With just four days left to vote in the Federal election, Australia’s peak body for rural, regional and remote health says there is no clear policy winner when it comes to promises for improving the health of people living outside capital cities.
“We’ve had bits and pieces announced but none of the major parties have summarized clearly and comprehensively how they plan to tackle the shameful gap in health outcomes between metropolitan and rural Australia,” National Rural Health Alliance CEO Mark Diamond says.
“The closest we have is a Greens’ stakeholder statement on rural health and we congratulate the Greens for endeavouring to summarise their policies and for taking rural health seriously enough to do this.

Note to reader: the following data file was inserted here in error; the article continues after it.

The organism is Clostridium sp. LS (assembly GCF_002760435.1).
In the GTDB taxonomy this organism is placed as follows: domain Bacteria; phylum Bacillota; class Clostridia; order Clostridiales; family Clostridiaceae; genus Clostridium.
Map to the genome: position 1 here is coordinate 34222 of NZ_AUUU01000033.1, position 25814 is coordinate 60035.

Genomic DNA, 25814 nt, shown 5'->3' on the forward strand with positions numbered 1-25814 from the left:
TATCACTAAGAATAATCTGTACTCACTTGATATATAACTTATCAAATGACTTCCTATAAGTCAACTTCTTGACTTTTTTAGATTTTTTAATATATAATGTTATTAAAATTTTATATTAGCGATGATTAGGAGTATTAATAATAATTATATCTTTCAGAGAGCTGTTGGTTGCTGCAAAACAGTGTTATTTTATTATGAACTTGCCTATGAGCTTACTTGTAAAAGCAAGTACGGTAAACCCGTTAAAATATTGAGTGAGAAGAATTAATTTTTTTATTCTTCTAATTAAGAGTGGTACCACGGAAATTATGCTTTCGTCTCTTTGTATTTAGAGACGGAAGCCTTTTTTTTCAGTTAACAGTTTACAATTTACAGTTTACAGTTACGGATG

“The Coalition’s rural health policy got six lines in its health plan document and Labor’s got 15 lines. That’s not to say both parties don’t have plans for rural health. They do but it is difficult to glean in one document how much of the billions of dollars they plan to spend on health will go to improving rural, regional and remote health services and keeping country people well. We think that’s worth articulating.”
To help rural voters decide which party to support, the NRHA has compared the major parties’ policies against its priorities for improving rural health services, access and affordability which include
· Improving the health of Indigenous Australians
· Boosting the supply and distribution of allied health care workers in rural, regional and remote areas
· Creating a greater research focus on factors affecting rural health; and,
· Developing a new National Rural Health Strategy
The comparison can be viewed at ruralhealth.org.au/election19 from 9.30am today.